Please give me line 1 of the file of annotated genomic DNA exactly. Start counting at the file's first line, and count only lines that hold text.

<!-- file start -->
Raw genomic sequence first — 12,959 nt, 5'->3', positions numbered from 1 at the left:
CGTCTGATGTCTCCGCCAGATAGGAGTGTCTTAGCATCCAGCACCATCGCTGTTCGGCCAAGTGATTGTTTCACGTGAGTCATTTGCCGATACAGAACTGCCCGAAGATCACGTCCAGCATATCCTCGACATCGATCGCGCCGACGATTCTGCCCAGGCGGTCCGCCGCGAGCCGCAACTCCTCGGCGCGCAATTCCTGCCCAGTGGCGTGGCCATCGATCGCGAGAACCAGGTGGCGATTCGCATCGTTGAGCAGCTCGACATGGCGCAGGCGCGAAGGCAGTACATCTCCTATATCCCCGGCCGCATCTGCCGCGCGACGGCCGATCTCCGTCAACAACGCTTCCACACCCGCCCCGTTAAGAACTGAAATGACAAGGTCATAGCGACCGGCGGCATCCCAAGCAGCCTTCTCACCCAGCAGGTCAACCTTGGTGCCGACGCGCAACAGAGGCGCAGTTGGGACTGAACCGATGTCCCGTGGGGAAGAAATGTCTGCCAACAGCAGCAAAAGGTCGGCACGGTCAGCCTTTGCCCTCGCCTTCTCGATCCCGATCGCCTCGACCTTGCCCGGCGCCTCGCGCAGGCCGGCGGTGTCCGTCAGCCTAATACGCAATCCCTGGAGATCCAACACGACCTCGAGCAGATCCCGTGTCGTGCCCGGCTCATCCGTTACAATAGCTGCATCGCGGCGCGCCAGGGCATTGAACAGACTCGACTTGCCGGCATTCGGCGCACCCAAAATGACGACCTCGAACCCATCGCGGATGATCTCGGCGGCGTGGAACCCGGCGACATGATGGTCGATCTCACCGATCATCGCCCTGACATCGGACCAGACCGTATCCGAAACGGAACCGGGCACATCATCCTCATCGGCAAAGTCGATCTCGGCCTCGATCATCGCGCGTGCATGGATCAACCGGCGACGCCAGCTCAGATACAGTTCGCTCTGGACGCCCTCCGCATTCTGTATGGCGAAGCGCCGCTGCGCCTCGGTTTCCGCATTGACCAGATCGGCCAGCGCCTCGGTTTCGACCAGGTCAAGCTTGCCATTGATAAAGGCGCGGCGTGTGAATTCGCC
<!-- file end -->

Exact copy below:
Raw genomic sequence first — 12,959 nt, 5'->3', positions numbered from 1 at the left: